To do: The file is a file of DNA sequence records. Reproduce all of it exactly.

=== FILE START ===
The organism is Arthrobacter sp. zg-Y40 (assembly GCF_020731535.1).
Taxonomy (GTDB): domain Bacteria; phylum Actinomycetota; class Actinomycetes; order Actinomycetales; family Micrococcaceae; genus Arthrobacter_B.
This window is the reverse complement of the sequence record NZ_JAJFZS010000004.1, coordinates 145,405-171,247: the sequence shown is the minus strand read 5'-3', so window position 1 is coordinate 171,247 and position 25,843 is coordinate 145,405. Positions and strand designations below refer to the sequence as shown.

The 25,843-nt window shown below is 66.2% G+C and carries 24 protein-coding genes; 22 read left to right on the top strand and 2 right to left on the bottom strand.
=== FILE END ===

The organism is Arthrobacter sp. zg-Y40 (assembly GCF_020731535.1).
Taxonomy (GTDB): domain Bacteria; phylum Actinomycetota; class Actinomycetes; order Actinomycetales; family Micrococcaceae; genus Arthrobacter_B.
This window is the reverse complement of the sequence record NZ_JAJFZS010000004.1, coordinates 145,405-171,247: the sequence shown is the minus strand read 5'-3', so window position 1 is coordinate 171,247 and position 25,843 is coordinate 145,405. Positions and strand designations below refer to the sequence as shown.

The 25,843-nt window shown below is 66.2% G+C and carries 24 protein-coding genes; 22 read left to right on the top strand and 2 right to left on the bottom strand.